Every seat in Room 103 of Stanley Russ Hall was filled last Wednesday night as stuntwoman Monica Staggs told stories about her career and gave some sound advice on the good and bad realities of the Hollywood life.
Staggs, 42, was born in Boulder, Colo., and moved to Arkansas with her family at the age of five. She attended UCA for one semester before transferring to the University of Arkansas at Fayetteville, where she majored in drama and creative writing.
Staggs began her presentation by showing her stunt reel, a compilation of film clips of her stunts up until 2003. She said she had to go to a “porn place” to have the clips unencrypted from DVDs for a price she could afford.
She then showed a fight scene from Quentin Tarantino’s “Kill Bill, Vol. 2” in which she was a stunt double for Daryl Hannah. Staggs said that the six-minute scene required six weeks of rehearsal and eight weeks to shoot. While filming, she suffered a compression fracture in her spine and didn’t realize that it was broken until after the shoot.
“That film was miserable for me,” she said. “It was a ‘go into the bathroom, cry, and listen to Metallica’ [shoot].”
However, Staggs said that Tarantino was “great to work with.” She showed a scene from his 2007 film “Death Proof,” in which she had an acting part.
Staggs then took questions from the audience and told several animated stories of her experiences as a stuntwoman and actress. The audience was amused when Staggs occasionally got off-topic.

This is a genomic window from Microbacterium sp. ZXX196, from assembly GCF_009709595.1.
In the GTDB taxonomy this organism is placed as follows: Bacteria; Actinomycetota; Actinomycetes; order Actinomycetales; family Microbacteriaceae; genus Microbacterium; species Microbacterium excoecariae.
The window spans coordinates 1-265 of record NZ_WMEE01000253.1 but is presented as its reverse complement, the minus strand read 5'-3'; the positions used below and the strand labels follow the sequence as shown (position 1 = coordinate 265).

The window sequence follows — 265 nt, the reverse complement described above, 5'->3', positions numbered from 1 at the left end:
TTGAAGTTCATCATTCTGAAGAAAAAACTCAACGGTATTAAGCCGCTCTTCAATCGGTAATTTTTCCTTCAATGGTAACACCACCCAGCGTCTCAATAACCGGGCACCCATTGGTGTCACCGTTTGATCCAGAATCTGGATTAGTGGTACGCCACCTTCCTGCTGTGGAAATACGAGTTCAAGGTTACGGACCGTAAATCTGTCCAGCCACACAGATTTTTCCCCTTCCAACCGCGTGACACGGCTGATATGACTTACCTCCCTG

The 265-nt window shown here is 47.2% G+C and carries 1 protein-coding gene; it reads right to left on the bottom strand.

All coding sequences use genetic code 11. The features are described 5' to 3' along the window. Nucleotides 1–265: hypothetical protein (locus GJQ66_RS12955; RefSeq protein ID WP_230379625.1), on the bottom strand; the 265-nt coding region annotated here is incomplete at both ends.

She said that the worst injury she ever had was when she fell from a moving truck and fractured her skull in four places.
“I’ve never felt pain like that before,” she said. “They thought my neck was broken.”
But that didn’t stop her. Less than a month later, Staggs was back to work, jumping from car to car on top of a moving train for N Sync’s “Bye, Bye, Bye” music video. Staggs said that she didn’t want to do the stunt but her husband, veteran stuntman Gary Wayton, pushed her to do it.
“It was pretty easy,” she said. She said that when she got to the end of the train, “the sun was setting, the choppers were flying around me. I was like ‘yeah, this is cool.’”
Staggs, who acted in many theatre productions at the University of Arkansas, said that she hadn’t originally planned to have a career in doing stunts.
“I’m basically an actress that accidentally became a stuntwoman,” she said.
Everyone in the room laughed when Staggs was asked what keeps her going. She simply replied, “Money.” She then elaborated, saying that what keeps a person going in her career is having confidence and “not thinking you’re a victim.”
Staggs told about her experiences trying to get jobs and dealing with the hierarchy of the audition process.
“You have to love rejection,” she said. “You can’t take anything for granted.”
She also reiterated the importance of toughness in the career of a stunt person.
“You’re going to have contact. You’re going to have bruises,” she said. “Bruises are the least of it.”
While Staggs gave everyone a fun night of advice and interactive storytelling, the audience learned one thing from watching her: Hollywood life can make a person lively, hilarious and maybe just a little bit crazy.